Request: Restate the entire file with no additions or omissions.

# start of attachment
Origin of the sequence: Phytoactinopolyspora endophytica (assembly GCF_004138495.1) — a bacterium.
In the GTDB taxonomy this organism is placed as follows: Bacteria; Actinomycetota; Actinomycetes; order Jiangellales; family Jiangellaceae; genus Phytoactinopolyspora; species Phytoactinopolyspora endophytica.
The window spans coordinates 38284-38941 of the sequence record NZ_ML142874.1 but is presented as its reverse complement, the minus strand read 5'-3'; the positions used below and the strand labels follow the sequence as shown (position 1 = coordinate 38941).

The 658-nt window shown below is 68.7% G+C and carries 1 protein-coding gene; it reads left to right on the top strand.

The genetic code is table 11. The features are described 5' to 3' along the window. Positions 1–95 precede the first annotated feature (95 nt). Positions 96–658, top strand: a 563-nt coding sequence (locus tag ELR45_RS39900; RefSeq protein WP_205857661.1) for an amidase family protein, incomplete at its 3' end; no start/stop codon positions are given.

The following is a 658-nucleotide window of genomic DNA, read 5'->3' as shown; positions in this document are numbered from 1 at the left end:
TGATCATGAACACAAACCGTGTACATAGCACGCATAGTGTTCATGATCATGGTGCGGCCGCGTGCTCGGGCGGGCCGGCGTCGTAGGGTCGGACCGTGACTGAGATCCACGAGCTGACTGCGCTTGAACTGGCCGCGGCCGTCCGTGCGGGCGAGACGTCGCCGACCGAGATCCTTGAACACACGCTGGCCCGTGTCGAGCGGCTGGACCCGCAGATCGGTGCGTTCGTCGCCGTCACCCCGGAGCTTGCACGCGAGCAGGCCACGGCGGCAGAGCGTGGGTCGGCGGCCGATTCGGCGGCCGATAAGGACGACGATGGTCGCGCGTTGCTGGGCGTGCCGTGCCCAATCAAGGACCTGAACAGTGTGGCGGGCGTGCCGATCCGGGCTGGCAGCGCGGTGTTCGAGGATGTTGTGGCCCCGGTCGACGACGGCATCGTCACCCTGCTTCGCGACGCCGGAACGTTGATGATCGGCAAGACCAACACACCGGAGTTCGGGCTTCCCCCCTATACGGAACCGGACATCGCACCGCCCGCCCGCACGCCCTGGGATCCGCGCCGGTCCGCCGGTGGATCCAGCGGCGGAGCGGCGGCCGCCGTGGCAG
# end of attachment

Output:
Origin of the sequence: Phytoactinopolyspora endophytica (assembly GCF_004138495.1) — a bacterium.
In the GTDB taxonomy this organism is placed as follows: Bacteria; Actinomycetota; Actinomycetes; order Jiangellales; family Jiangellaceae; genus Phytoactinopolyspora; species Phytoactinopolyspora endophytica.
The window spans coordinates 38284-38941 of the sequence record NZ_ML142874.1 but is presented as its reverse complement, the minus strand read 5'-3'; the positions used below and the strand labels follow the sequence as shown (position 1 = coordinate 38941).

The 658-nt window shown below is 68.7% G+C and carries 1 protein-coding gene; it reads left to right on the top strand.

The genetic code is table 11. The features are described 5' to 3' along the window. Positions 1–95 precede the first annotated feature (95 nt). Positions 96–658, top strand: a 563-nt coding sequence (locus tag ELR45_RS39900; RefSeq protein WP_205857661.1) for an amidase family protein, incomplete at its 3' end; no start/stop codon positions are given.

The following is a 658-nucleotide window of genomic DNA, read 5'->3' as shown; positions in this document are numbered from 1 at the left end:
TGATCATGAACACAAACCGTGTACATAGCACGCATAGTGTTCATGATCATGGTGCGGCCGCGTGCTCGGGCGGGCCGGCGTCGTAGGGTCGGACCGTGACTGAGATCCACGAGCTGACTGCGCTTGAACTGGCCGCGGCCGTCCGTGCGGGCGAGACGTCGCCGACCGAGATCCTTGAACACACGCTGGCCCGTGTCGAGCGGCTGGACCCGCAGATCGGTGCGTTCGTCGCCGTCACCCCGGAGCTTGCACGCGAGCAGGCCACGGCGGCAGAGCGTGGGTCGGCGGCCGATTCGGCGGCCGATAAGGACGACGATGGTCGCGCGTTGCTGGGCGTGCCGTGCCCAATCAAGGACCTGAACAGTGTGGCGGGCGTGCCGATCCGGGCTGGCAGCGCGGTGTTCGAGGATGTTGTGGCCCCGGTCGACGACGGCATCGTCACCCTGCTTCGCGACGCCGGAACGTTGATGATCGGCAAGACCAACACACCGGAGTTCGGGCTTCCCCCCTATACGGAACCGGACATCGCACCGCCCGCCCGCACGCCCTGGGATCCGCGCCGGTCCGCCGGTGGATCCAGCGGCGGAGCGGCGGCCGCCGTGGCAG